Session: Understanding Behavior in Context Using Geo-Fences to Trigger Ecological Momentary Assessments: A Workshop (Society for Social Work and Research 24th Annual Conference - Reducing Racial and Economic Inequality)

33 Understanding Behavior in Context Using Geo-Fences to Trigger Ecological Momentary Assessments: A Workshop

Thursday, January 16, 2020: 3:15 PM-4:45 PM
Liberty Ballroom J, ML 4 (Marriott Marquis Washington DC)
Cluster: Substance Misuse and Addictive Behaviors (SM&AB)
Jaime Booth, PhD, University of Pittsburgh, Cortney VanHook, MS, MPH, University of Pittsburgh, Daniel Sintim, BA, University of Pittsburgh, Kylea Covaleski, MSW, MPH, University of Pittsburgh and Dashawna Fussell-Ware, MSW, University of Pittsburgh
Ecological momentary assessments (EMA) are the repeated assessment of behaviors and experiences, such as substance use, conducted in real time during the course of everyday life. EMA allows researchers to minimize recall bias and enhance ecological validity when studying a variety of outcomes. Researchers employing EMA have utilized a variety of strategies such as: paper and electronic travel diaries, telephone interviews, surveys delivered by mobile application, and physiological sensors. Using EMA at periodic intervals during the day can give researchers insight into patterns of behavior, cognition, affect, and experiences over time and how they interact with context. The addition of GPS to EMA has the potential to connect peoples' perception and behavior to place. This connection may be particularly relevant in social work research investigating the relationship between macro and mezzo levels of the social environment and individuals' behavior. The proliferation of smartphones and social media has increased the feasibility of using research methods that combine GPS capabilities and EMA to study people in place. Increased use of the combination of EMA and GPS in social work research can allow for further investigation of the relationship between individuals, structures, and how the interaction influences well-being, including problematic substance use.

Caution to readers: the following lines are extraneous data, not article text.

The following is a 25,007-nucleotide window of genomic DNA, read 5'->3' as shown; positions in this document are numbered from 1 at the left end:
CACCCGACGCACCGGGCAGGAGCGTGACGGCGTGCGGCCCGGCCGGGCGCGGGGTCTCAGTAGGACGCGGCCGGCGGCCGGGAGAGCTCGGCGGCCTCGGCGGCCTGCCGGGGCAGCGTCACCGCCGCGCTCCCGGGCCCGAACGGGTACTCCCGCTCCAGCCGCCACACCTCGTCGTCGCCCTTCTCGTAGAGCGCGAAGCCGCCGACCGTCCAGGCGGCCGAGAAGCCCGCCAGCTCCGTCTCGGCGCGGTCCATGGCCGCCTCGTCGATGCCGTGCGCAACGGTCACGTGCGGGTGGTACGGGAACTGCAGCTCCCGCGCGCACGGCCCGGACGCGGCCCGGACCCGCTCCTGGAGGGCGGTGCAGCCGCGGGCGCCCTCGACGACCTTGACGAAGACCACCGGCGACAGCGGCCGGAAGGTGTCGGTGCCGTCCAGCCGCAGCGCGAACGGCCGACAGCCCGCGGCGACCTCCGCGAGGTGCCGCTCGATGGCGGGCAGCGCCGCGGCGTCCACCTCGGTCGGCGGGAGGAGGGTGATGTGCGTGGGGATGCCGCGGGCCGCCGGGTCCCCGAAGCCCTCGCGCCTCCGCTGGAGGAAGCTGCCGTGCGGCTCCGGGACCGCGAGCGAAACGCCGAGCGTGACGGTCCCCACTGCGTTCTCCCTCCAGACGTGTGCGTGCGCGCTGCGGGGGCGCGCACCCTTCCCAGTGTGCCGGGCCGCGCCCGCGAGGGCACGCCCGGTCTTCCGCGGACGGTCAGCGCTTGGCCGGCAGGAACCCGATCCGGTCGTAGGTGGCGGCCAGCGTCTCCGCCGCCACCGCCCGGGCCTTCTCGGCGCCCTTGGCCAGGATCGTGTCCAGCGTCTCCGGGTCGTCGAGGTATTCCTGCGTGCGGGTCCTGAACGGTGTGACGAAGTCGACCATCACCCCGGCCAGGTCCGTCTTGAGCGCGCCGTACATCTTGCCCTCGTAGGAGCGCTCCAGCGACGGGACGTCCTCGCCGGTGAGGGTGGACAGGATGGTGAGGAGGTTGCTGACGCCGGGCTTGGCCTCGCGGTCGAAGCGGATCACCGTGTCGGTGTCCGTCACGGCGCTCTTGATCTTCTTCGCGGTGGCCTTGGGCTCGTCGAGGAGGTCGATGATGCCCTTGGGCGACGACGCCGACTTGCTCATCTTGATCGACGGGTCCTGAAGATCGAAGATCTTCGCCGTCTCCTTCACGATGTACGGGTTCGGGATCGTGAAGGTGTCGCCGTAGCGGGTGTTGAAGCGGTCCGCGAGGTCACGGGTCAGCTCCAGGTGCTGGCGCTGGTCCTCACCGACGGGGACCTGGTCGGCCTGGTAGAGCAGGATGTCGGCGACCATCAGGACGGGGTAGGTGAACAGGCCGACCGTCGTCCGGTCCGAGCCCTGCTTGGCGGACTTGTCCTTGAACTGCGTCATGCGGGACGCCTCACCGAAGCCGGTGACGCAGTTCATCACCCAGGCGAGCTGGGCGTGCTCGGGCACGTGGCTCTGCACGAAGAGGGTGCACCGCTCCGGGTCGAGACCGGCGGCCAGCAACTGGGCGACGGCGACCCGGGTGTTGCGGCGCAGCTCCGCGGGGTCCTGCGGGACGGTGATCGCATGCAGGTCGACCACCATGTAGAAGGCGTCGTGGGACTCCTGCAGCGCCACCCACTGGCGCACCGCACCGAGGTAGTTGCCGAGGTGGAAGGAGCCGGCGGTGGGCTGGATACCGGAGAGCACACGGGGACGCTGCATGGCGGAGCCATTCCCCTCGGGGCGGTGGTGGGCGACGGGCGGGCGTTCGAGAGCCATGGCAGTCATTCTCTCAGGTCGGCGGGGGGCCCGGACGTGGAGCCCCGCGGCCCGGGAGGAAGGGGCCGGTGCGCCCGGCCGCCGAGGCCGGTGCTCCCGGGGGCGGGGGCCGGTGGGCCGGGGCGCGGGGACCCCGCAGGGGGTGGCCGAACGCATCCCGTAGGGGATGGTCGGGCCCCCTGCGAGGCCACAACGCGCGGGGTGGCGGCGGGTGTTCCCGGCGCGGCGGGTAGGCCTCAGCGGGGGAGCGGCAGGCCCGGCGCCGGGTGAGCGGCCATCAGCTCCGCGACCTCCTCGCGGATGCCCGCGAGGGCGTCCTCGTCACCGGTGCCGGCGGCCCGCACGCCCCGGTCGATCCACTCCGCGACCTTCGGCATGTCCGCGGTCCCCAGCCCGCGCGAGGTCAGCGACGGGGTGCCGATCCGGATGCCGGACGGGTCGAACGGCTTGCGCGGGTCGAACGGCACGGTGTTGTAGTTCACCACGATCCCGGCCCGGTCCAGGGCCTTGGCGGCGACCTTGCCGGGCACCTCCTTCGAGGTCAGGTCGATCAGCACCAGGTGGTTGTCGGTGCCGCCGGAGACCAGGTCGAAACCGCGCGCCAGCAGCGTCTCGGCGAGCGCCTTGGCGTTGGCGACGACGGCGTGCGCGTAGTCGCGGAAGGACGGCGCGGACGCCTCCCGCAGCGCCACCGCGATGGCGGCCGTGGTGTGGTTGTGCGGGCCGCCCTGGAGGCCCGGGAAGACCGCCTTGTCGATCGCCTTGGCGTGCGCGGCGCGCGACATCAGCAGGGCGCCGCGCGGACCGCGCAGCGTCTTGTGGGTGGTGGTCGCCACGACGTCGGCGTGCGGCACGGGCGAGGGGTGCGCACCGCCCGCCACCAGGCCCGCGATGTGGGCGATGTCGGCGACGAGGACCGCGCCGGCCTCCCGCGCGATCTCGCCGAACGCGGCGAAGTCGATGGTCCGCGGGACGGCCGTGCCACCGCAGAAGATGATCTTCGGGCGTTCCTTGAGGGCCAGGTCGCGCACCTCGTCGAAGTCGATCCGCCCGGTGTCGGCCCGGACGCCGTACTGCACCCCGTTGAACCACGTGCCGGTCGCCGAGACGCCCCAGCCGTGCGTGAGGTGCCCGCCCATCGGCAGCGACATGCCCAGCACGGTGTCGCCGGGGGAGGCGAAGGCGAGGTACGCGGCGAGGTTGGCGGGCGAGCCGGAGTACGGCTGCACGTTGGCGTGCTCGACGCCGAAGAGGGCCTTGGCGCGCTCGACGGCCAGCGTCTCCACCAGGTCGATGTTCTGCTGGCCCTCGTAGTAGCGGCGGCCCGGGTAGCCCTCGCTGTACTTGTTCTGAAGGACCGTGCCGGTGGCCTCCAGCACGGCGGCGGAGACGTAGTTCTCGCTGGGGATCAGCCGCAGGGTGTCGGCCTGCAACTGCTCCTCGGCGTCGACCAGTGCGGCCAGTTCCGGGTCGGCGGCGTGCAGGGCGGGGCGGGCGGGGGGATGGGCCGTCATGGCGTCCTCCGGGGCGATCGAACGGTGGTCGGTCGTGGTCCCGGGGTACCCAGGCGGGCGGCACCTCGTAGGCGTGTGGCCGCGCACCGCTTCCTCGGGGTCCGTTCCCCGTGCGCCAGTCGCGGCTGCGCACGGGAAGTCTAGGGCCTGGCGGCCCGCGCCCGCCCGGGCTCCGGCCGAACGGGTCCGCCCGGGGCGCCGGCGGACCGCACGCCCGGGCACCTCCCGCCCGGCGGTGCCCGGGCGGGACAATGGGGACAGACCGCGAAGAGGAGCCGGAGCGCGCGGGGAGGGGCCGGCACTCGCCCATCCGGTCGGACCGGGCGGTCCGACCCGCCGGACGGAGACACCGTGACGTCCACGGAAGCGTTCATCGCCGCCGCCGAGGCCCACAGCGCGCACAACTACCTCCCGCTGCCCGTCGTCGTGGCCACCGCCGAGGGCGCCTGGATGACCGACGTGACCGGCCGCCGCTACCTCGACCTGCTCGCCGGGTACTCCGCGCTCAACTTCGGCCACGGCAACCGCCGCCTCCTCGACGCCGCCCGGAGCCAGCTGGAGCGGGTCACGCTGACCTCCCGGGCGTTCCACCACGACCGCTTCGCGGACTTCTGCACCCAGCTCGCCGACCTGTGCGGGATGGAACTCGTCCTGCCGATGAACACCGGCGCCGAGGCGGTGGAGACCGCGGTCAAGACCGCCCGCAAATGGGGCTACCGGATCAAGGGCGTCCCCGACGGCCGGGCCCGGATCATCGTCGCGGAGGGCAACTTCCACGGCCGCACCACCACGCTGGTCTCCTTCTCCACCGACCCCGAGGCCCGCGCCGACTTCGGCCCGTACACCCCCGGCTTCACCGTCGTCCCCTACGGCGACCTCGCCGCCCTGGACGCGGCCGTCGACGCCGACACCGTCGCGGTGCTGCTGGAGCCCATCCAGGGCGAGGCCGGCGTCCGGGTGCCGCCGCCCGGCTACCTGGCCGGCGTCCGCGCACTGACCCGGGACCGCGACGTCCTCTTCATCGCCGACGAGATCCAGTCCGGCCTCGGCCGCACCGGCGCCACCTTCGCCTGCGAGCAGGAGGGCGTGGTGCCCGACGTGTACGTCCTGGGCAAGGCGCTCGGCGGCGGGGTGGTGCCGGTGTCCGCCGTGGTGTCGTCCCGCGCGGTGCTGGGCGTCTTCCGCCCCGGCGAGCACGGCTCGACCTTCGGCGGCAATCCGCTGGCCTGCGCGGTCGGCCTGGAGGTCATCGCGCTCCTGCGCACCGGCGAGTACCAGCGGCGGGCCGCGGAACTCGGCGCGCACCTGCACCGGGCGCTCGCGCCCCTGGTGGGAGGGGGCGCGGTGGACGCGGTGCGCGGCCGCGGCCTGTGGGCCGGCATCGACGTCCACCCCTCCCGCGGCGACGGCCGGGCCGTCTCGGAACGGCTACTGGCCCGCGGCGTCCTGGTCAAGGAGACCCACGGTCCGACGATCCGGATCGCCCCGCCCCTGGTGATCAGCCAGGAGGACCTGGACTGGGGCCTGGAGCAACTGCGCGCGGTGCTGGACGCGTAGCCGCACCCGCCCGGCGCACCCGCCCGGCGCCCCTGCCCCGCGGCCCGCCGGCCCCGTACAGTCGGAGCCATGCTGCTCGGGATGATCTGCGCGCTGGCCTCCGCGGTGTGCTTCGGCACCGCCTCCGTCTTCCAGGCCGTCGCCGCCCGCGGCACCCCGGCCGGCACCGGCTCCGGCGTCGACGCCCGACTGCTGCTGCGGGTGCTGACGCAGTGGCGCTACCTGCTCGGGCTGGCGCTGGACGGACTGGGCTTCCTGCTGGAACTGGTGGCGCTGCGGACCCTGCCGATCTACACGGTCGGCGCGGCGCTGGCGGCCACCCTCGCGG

This workshop will be based on the ongoing work of the presenters' NIDA funded research study. In this study, EMA is triggered by geo-fences to understand youth experiences of activity in a low resource neighborhood and the relationship between their experiences, stress, and substance use. The goal of this workshop will be to provide an overview of ecological momentary assessments that incorporate GPS technology, describe its applicability to social work research, and demonstrate its implementation by discussing the ongoing research project. In this workshop we will 1) discuss the history of EMA, how it has evolved and what research questions it has been used to answer, 2) talk about GPS technology and how it is being used in research 3) discuss how EMA can be combined with GPS to understand peoples' experience in place, 4) discuss things that should be considered when designing a research study that combines GPS and EMA such as sampling, measurement, and analysis 5) go over technical issues such as applications that can be used and the limits of GPS and 6) provide a demonstration of MetricWire, a mobile application that can be used to trigger EMA surveys based on geo location. At the end of the workshop participants will have a clear understanding of 1) the types of research questions that can be addressed by combining EMAs and GPS technology, 2) aspects of study designs that they may need to consider when designing a study that uses EMA and GPS and 3) the possibilities and limitations of MetricWire, a mobile application that allows implementation of this type of design. Finally, there will be an open dialogue about the future direction of EMA and GPS in Social Work research and ethical issues that should be considered when doing this work.

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